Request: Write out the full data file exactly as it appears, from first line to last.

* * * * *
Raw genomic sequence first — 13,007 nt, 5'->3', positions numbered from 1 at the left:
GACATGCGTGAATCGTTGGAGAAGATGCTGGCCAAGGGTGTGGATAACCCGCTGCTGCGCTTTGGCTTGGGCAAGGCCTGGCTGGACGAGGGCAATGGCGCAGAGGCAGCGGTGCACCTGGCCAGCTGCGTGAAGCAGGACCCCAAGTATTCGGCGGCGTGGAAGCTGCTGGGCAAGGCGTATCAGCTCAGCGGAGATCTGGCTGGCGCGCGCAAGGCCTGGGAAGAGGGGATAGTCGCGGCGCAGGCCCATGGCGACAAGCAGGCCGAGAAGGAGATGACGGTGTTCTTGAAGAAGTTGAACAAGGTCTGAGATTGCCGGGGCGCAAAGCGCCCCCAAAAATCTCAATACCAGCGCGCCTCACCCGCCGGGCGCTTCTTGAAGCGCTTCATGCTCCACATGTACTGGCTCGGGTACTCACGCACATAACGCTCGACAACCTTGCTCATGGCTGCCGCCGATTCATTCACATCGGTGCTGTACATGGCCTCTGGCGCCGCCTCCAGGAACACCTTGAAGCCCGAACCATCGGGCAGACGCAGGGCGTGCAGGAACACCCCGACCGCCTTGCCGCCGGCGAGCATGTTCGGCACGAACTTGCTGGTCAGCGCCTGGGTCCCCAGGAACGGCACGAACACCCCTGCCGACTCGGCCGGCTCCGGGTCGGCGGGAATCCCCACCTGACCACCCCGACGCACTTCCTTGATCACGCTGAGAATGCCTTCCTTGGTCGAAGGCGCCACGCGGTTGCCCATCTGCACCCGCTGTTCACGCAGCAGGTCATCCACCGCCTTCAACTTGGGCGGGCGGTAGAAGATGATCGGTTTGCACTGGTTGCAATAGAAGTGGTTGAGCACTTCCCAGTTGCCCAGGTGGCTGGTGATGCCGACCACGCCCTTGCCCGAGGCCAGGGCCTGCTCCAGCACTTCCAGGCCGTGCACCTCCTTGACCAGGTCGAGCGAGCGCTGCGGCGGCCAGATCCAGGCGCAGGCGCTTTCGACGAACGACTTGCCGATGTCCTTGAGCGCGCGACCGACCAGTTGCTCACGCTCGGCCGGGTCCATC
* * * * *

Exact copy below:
Raw genomic sequence first — 13,007 nt, 5'->3', positions numbered from 1 at the left:
GACATGCGTGAATCGTTGGAGAAGATGCTGGCCAAGGGTGTGGATAACCCGCTGCTGCGCTTTGGCTTGGGCAAGGCCTGGCTGGACGAGGGCAATGGCGCAGAGGCAGCGGTGCACCTGGCCAGCTGCGTGAAGCAGGACCCCAAGTATTCGGCGGCGTGGAAGCTGCTGGGCAAGGCGTATCAGCTCAGCGGAGATCTGGCTGGCGCGCGCAAGGCCTGGGAAGAGGGGATAGTCGCGGCGCAGGCCCATGGCGACAAGCAGGCCGAGAAGGAGATGACGGTGTTCTTGAAGAAGTTGAACAAGGTCTGAGATTGCCGGGGCGCAAAGCGCCCCCAAAAATCTCAATACCAGCGCGCCTCACCCGCCGGGCGCTTCTTGAAGCGCTTCATGCTCCACATGTACTGGCTCGGGTACTCACGCACATAACGCTCGACAACCTTGCTCATGGCTGCCGCCGATTCATTCACATCGGTGCTGTACATGGCCTCTGGCGCCGCCTCCAGGAACACCTTGAAGCCCGAACCATCGGGCAGACGCAGGGCGTGCAGGAACACCCCGACCGCCTTGCCGCCGGCGAGCATGTTCGGCACGAACTTGCTGGTCAGCGCCTGGGTCCCCAGGAACGGCACGAACACCCCTGCCGACTCGGCCGGCTCCGGGTCGGCGGGAATCCCCACCTGACCACCCCGACGCACTTCCTTGATCACGCTGAGAATGCCTTCCTTGGTCGAAGGCGCCACGCGGTTGCCCATCTGCACCCGCTGTTCACGCAGCAGGTCATCCACCGCCTTCAACTTGGGCGGGCGGTAGAAGATGATCGGTTTGCACTGGTTGCAATAGAAGTGGTTGAGCACTTCCCAGTTGCCCAGGTGGCTGGTGATGCCGACCACGCCCTTGCCCGAGGCCAGGGCCTGCTCCAGCACTTCCAGGCCGTGCACCTCCTTGACCAGGTCGAGCGAGCGCTGCGGCGGCCAGATCCAGGCGCAGGCGCTTTCGACGAACGACTTGCCGATGTCCTTGAGCGCGCGACCGACCAGTTGCTCACGCTCGGCCGGGTCCATC